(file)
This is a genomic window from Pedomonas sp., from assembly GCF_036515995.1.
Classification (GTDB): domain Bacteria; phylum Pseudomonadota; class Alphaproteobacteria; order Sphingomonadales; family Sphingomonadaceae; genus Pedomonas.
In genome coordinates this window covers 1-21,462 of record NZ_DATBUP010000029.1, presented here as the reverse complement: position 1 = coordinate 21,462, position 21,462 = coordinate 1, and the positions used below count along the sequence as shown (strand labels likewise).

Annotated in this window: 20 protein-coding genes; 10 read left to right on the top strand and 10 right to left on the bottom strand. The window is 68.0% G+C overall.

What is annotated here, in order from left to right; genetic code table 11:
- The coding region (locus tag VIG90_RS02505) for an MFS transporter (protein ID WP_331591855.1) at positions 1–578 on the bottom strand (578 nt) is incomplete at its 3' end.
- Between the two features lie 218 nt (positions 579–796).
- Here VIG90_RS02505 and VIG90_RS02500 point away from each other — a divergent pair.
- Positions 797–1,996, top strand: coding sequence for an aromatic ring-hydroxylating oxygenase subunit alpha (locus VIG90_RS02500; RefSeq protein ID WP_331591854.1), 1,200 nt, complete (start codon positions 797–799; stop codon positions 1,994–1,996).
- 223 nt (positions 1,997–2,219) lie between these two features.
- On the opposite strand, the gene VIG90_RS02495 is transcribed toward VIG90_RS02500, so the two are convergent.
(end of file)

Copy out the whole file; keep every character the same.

This is a genomic window from Pedomonas sp., from assembly GCF_036515995.1.
Classification (GTDB): domain Bacteria; phylum Pseudomonadota; class Alphaproteobacteria; order Sphingomonadales; family Sphingomonadaceae; genus Pedomonas.
In genome coordinates this window covers 1-21,462 of record NZ_DATBUP010000029.1, presented here as the reverse complement: position 1 = coordinate 21,462, position 21,462 = coordinate 1, and the positions used below count along the sequence as shown (strand labels likewise).

Annotated in this window: 20 protein-coding genes; 10 read left to right on the top strand and 10 right to left on the bottom strand. The window is 68.0% G+C overall.

What is annotated here, in order from left to right; genetic code table 11:
- The coding region (locus tag VIG90_RS02505) for an MFS transporter (protein ID WP_331591855.1) at positions 1–578 on the bottom strand (578 nt) is incomplete at its 3' end.
- Between the two features lie 218 nt (positions 579–796).
- Here VIG90_RS02505 and VIG90_RS02500 point away from each other — a divergent pair.
- Positions 797–1,996, top strand: coding sequence for an aromatic ring-hydroxylating oxygenase subunit alpha (locus VIG90_RS02500; RefSeq protein ID WP_331591854.1), 1,200 nt, complete (start codon positions 797–799; stop codon positions 1,994–1,996).
- 223 nt (positions 1,997–2,219) lie between these two features.
- On the opposite strand, the gene VIG90_RS02495 is transcribed toward VIG90_RS02500, so the two are convergent.